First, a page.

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High Rents Prompt Relocation for Horror Store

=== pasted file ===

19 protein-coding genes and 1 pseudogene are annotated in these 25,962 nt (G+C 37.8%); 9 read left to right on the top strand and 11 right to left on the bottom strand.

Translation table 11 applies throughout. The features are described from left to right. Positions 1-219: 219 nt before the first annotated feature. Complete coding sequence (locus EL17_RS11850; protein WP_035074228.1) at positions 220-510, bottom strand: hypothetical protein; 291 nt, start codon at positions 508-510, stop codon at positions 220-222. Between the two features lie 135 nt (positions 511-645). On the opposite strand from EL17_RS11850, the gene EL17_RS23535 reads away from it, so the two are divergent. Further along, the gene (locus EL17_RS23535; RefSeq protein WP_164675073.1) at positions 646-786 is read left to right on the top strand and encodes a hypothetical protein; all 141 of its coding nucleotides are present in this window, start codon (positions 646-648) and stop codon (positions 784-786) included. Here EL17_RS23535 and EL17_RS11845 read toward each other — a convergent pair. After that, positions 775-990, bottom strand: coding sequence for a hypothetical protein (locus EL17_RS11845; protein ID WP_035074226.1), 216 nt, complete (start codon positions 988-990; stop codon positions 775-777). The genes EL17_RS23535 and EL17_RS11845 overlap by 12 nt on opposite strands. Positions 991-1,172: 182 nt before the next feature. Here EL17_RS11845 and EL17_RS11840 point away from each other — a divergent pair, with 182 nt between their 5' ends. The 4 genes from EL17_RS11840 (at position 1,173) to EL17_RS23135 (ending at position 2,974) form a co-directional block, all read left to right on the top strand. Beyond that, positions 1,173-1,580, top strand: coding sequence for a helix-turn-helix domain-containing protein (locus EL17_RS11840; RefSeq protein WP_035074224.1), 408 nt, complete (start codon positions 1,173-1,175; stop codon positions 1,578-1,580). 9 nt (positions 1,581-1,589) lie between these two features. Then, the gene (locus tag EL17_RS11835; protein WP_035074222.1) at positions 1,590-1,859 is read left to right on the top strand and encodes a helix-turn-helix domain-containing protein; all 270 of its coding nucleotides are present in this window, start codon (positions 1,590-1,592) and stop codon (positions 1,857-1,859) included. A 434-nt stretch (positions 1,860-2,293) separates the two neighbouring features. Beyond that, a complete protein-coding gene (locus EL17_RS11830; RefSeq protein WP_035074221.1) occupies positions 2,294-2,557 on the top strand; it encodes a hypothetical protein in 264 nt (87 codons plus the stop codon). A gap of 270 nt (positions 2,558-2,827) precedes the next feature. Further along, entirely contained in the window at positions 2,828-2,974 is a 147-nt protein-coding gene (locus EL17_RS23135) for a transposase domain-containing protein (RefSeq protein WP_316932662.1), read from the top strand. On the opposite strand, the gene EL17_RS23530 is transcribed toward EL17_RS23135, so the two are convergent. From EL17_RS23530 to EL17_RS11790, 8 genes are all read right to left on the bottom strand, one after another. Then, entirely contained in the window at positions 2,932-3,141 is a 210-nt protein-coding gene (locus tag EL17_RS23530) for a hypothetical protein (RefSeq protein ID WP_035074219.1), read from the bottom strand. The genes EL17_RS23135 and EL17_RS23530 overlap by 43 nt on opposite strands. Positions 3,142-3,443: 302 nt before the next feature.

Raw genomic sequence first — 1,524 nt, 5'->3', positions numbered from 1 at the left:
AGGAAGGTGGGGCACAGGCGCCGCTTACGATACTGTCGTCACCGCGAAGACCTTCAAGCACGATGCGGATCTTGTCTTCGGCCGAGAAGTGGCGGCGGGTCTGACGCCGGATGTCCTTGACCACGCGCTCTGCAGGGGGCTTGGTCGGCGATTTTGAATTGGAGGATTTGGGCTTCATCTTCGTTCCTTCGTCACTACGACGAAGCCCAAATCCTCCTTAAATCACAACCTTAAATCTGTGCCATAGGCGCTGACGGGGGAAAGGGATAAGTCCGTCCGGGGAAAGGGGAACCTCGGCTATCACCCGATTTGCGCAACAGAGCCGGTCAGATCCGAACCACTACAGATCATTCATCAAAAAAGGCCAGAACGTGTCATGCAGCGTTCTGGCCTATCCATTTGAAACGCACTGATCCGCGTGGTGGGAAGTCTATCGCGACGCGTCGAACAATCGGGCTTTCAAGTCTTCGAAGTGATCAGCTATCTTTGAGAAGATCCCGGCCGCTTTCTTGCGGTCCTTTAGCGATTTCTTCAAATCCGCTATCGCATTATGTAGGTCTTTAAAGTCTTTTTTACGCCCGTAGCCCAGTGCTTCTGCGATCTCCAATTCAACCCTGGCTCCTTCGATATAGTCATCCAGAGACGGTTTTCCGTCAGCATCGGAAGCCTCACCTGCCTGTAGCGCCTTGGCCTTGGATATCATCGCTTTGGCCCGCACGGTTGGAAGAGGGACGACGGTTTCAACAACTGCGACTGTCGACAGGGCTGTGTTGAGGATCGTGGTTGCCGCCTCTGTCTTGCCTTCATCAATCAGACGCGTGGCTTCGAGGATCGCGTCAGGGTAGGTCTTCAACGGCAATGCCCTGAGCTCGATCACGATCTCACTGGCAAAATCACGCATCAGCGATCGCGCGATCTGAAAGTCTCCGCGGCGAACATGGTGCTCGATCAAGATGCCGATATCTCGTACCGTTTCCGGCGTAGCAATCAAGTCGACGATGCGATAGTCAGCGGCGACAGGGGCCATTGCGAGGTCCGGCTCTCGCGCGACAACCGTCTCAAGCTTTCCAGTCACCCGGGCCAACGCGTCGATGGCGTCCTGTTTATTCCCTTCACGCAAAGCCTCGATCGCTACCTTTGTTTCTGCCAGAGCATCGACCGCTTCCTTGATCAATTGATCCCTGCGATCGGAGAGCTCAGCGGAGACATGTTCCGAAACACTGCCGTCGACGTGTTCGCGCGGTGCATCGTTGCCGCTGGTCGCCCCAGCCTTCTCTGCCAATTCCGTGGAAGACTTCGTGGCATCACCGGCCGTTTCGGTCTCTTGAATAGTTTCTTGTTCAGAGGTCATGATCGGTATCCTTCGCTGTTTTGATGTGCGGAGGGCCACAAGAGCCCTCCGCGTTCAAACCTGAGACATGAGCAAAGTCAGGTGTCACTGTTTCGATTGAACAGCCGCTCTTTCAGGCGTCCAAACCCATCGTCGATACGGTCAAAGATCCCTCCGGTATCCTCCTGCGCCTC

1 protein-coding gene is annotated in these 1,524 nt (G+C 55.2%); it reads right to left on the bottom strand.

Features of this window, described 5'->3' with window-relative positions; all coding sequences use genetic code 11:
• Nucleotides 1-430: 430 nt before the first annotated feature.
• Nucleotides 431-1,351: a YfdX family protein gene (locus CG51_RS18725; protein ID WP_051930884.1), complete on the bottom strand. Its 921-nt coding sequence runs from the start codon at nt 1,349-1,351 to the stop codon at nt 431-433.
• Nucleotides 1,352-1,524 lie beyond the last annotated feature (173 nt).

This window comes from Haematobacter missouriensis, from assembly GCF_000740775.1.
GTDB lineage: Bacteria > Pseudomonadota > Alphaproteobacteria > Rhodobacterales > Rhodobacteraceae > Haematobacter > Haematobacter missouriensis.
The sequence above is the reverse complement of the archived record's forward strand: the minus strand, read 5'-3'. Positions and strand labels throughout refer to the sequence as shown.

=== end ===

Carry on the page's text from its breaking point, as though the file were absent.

Horror-themed novelty shop Dark Delicacies has raised more than $30,000 through an online crowdfunding campaign to relocate the business from Burbank’s Magnolia Park district to a nearby site on Hollywood Way. Owner Del Howison had planned to close the store at 3512 Magnolia Blvd. after his landlord began increasing the rent by $1,000 to $1,500 a month, he said. But once a retail space a few blocks away became available, customers urged him to create a GoFundMe campaign to facilitate the move. “I didn’t want to do it at first” he said. “But our customers and friends kept saying, ‘You’ve got to do this. We don’t want to see you leave the area.’” The effort got a boost when Oscar-winning director and Dark Delicacies patron Guillermo del Toro tweeted a link to the GoFundMe page last month. As of Jan. 29, it has received over 560 individual donations totaling $30,830. “That took it from step A to step D,” Howison said. “It really gave it a kick in the butt and put it over the top.” He plans to move in to the new location on Hollywood Way in the next few months. Magnolia Park, known for its vintage clothing and novelty shops, has become an increasingly popular destination for shoppers and tourists. But with the neighborhood’s raised profile has come higher rents for some local businesses. Magnolia Park runs along Magnolia Boulevard from Claybourn Avenue to Victory Boulevard. Last year, 1950s-style clothing store Pinup Girl Boutique, horror shop Creature Features and board game seller Geeky Teas and Games relocated after landlords raised rents by as much as 100 percent, according to Ashley Largey, owner of Darling Nikki’s Salon and an organizer with the Save Magnolia Park campaign, a grassroots group that aims to preserve small retailers in the area. The effort gained attention in June after it produced an online video about the rent hikes that viral on social media. Largey and other business owners have since petitioned the Burbank City Council with proposals to help local retailers such as establishing a local business association, designating the area as a historic district and rezoning the neighborhood so that only smaller retailers can move in. “If that’s possible, that means we can keep the small-town charm,” Largey told the Business Journal in August. Howison was featured in the Save Magnolia Park viral video but is skeptical that the movement will be able to curb rent increases. He’ll no longer be involved in the campaign now that Dark Delicacies is moving a few blocks from Magnolia Boulevard. Going forward, Howison wants to prove to his GoFundMe donors that the money is well-spent. “I think of it like a movie production, and I want all of the budget of the movie to be up on the screen,” he said. “When you walk in the store, you’ll see where your money is spent.” Gymboree Liquidation Great American Group LLC, a subsidiary of Woodland Hills-based B. Riley Financial Inc., has begun liquidation sales at all 798 Gymboree and Crazy 8 stores in the U.S. and Canada. Great American is leading the closing sales in coordination with financial services firms Tiger Capital Group, Hilco Merchant Resources and Gordon Bros. On Jan. 16, San Francisco-based Gymboree Group Inc. announced it had filed for bankruptcy protection. It plans to close all of its North American stores. During liquidation, the children’s clothing retailer is offering discounts of up to 50 percent. All the furniture, fixtures and equipment in the stores will also be sold. The company expects all sales to be completed by April 30. The company has eight Gymboree locations in the Valley area including Northridge, Sherman Oaks, Valencia, Glendale, Simi Valley, Thousand Oaks, Camarillo and Ventura. Limoneira in Asia Limoneira Co. will open a sales office in Ho Ch Minh City, Vietnam, the Santa Paula agribusiness company announced. The office will be headed by Francis Lee, who will join Limoneira as the Asia Pacific regional manager. “Limoneira has been exporting to the Asia Pacific region for more than 60 years,” said Chief Operating Officer Alex Teague in a statement. “The growth of both established markets and emerging markets is a key component of our One World of Citrus strategy. Francis’ knowledge of the entire region is extensive, and we are more than excited that he has joined the team.” Limoniera grows lemons, avocados, oranges, specialty citrus and other crops in California, Arizona and Chile.

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